Stopping through Connecticut for the first time since a mentally ill gunman slaughtered 20 first-graders and six educators at a Newtown elementary school in December, President Obama on Monday delivered an impassioned speech, rallying those affected by gun violence to "expect more" from Congress and to urge lawmakers to move this week on legislation.
"The day Newtown happened was the toughest day of my presidency," Mr. Obama told the crowd at the University of Hartford, where family members of the massacre's victims sat. "But I've got to tell you, if we don't respond to this, that'll be a tough day for me too. Because we've got to expect more from ourselves. We've got to expect more from Congress. We've got to believe that every once in a while, we set politics aside and just do what's right."
Specific proposals rolled out by the president in January in the heat of a jumpstarted national debate on gun control have stalled on Capitol Hill: Sen. Chuck Schumer, D-N.Y., is scrambling to muster 60 voters needed to pass a bill that would mandate universal background checks, and support for bans on assault weapons and high-capacity ammunition magazines appears to be short of the necessary threshold.
As Congress, fresh off its recess, prepares to take up gun safety legislation this week, the president Monday offered a to-do list for lawmakers that included a vote on the assault weapons ban, which Senate Majority Leader Harry Reid, D-Nev., removed from his proposal's language for fear that it would gum up progress on tenets with bipartisan support. Mr. Obama also blasted the "political stunt" some GOP senators are pulling by threatening to filibuster any votes on gun control, including Senate Minority Leader Mitch McConnell, R-Ky.
"They're not just saying they'll vote 'no' on ideas that almost all Americans support," he said. "They're saying they won't allow any votes on them at all. They're saying your opinion doesn't matter.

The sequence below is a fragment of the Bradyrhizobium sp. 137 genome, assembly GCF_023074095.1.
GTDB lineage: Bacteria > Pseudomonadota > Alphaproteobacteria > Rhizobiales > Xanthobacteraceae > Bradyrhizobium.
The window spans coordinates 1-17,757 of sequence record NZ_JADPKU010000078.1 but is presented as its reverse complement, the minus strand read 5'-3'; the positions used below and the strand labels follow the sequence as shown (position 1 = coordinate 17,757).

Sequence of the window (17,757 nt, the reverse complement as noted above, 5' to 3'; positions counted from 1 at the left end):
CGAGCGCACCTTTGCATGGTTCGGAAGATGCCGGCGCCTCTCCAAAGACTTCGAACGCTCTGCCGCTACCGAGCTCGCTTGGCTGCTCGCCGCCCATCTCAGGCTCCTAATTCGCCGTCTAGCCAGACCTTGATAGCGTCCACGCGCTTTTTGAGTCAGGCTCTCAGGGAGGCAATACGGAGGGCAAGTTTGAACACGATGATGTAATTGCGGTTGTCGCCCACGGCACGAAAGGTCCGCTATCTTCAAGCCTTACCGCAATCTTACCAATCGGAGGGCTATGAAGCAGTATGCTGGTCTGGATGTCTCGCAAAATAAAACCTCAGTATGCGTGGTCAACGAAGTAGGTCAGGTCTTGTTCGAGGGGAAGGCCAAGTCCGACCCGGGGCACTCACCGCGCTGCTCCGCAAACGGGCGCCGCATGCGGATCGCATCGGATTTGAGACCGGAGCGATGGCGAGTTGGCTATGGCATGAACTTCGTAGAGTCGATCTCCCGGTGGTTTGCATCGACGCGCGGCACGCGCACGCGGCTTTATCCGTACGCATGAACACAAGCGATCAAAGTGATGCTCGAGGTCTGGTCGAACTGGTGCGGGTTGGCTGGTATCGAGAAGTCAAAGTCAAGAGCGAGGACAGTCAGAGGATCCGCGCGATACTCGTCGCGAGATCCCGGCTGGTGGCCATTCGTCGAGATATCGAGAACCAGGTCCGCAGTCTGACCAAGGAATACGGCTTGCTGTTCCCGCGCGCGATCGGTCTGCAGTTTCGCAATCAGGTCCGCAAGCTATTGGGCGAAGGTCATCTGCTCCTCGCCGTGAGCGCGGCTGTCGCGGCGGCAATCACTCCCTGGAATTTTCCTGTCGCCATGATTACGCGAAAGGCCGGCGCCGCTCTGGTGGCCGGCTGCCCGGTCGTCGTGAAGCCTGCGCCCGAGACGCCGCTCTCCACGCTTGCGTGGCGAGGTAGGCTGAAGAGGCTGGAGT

"...We knew from the beginning of this debate that change wouldn't be easy," the president continued. "We knew there are powerful interests that are very good at changing the subject, at amplifying conflict and extremes over common ground, at drowning out rational debate by ginning up irrational fear. That's what too often stands in the way of progress."
Building to an emotional bellow, Mr. Obama eschewed the idea that the success or failure of the push for stricter gun laws weighs as a referendum on his presidency.
"You know what? This isn't about me," he said. "And it shouldn't be about politics. This is about doing the right thing for families like yours that have been torn apart by gun violence, and all the families going forward, so we can prevent this from happening it again."
Nicole Hockley, who lost her 6-year-old son, Dylan, in the Newtown shooting, introduced the president's speech. Mr. Obama assured her and other relatives still stinging from the tragedy that "we will not walk away from the promises we've made."
"I noticed that Nicole and others refer to that day as 'twelve-fourteen,'" he said. "For these families, it was a day that changed everything. And I know many of you in Newtown wondered if the rest of us would live up to the promises we made in those dark days - if we'd change, too; or if, once the television trucks left, once the candles flickered out, once the teddy bears were gathered up - your country would move on to other things.
"...Newtown, we want you to know that we're here with you," Mr. Obama continued. "We will not walk away from the promises we've made. We are as determined as ever to do what must be done."
Following his speech, the president was scheduled to fly back to Washington alongside family members of Newtown victims as they head to the Capitol in an effort to lobby lawmakers on gun safety laws.